Riga International Biennial of Contemporary Art announces curatorial statement for the 2nd edition

The 2nd Riga International Biennial of Contemporary Art (RIBOCA2)
May 16–October 11, 2020

The Riga International Biennial of Contemporary Art is pleased to announce the curatorial concept of RIBOCA2 by Rebecca Lamarche-Vadel.

RIBOCA2 public opening: Saturday, May 16, 2020
Press and professional preview: Thursday, May 14–Friday, May 15, 2020

Humanity is now at the crossroads and all signs call for a new epoch. Seeking an alternative to the deluge of hopeless narratives, the second edition of Riga Biennial of Contemporary Art (RIBOCA2), curated by Rebecca Lamarche-Vadel, looks to re-enchantment as a frame for building desirable futures, to reimagine ways of being human in a context of deep ecological, economical and social mutation. “The end of the world” has always haunted mankind. But while in previous tales, the apocalypse was provoked by some exterior phenomenon, an asteroid or plague befalling the Earth, current scientific reports attest that humans are solely responsible for the mass extinction to come.

How can we construct an inclusive society of entangled solidarities between beings? How to reconsider our culture when it is easier to imagine the end of the world than the end of capitalism? Which mythologies could replace the narratives of progress that dominated modernity? And can art offer alternative models for the way we inhabit the Earth?

The Biennial engages with our mental landscapes, encouraging poetic reinvention, asserting the potential for art to dialogue with the challenges and complexities of the world around us. The Earth, humans, non-humans, and matters are part of a vast interconnected network in which we can no longer play a central dominating role. Our constant exchanges with other presences, from micro to macro scales, confirm our hybrid, interdependent position within the bigger assembly of the living. The notion of collective re-enchantment means listening more carefully to these rhythms, looking more closely at other trajectories, being aware of longer timescales and the invisible architectures that animate the world. Against cynicism and political despair, transforming fear into possibility and peril into exuberance, the Biennial seeks alternative actions, thoughts, and narratives in the perspective of common futures. The Biennial finds inspiration from Riga, Latvia, and the Baltics, where “worlds have ended” many times in recent and distant history. Amidst occupations, wars, and economical flux, the region has undergone radical changes and rebirths. These conditions cultivated inspired practices of resilience, amongst them poetry, ritual and song, signs of a groundswell that culminated in the surreal human chain of two million citizens, a 600 km social sculpture, linking Tallinn to Riga to Vilnius in 1989. Riga and the Baltics have also been a zone of cultural entanglement for centuries, a bridge at the confluence of territories, where sensitivities and ideologies have been assembled and enmeshed since its very inception.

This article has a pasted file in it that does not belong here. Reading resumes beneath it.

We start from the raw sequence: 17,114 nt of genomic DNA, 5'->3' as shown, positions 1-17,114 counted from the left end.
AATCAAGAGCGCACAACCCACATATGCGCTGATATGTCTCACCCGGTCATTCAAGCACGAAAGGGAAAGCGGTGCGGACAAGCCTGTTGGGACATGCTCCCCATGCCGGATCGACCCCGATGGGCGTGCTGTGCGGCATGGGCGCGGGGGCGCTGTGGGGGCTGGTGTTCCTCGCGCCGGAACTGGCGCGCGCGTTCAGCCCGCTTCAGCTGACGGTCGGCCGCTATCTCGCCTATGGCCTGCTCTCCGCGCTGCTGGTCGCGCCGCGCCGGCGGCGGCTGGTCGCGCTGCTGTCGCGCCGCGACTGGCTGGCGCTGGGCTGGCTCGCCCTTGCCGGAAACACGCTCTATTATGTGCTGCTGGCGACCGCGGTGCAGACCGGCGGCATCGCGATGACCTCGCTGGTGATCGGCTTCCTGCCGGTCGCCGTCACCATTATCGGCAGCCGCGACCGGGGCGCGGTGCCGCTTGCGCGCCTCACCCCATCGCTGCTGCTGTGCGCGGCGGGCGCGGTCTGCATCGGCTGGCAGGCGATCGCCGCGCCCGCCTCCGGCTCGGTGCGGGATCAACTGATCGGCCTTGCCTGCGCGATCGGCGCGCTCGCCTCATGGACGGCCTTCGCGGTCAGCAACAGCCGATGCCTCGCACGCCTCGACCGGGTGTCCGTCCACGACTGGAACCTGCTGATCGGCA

The Biennial will bring together 60 visionary international and regional artists and creators whose works challenge traditional definitions of art, expanding its usual territories by working and thinking beyond disciplines. Their researches question established conventions, becoming catalysts for alternative ways of looking, listening and feeling. Spreading across Riga’s parks, former industrial sites, wastelands, domestic houses, monuments, restaurants, hotels and harbors, the Biennial, following the principles of entanglement, embraces the pulses and rhythms of the transforming ecosystem of the city.

About the curator
Rebecca Lamarche-Vadel is a French curator and writer, and former curator at Palais de Tokyo (2012–19). Her internationally critically acclaimed projects include the solo exhibitions of Tomás Saraceno, Tino Sehgal, Marguerite Humeau, Ed Atkins, David Douard, Helen Marten, François Curlet and Jon Rafman.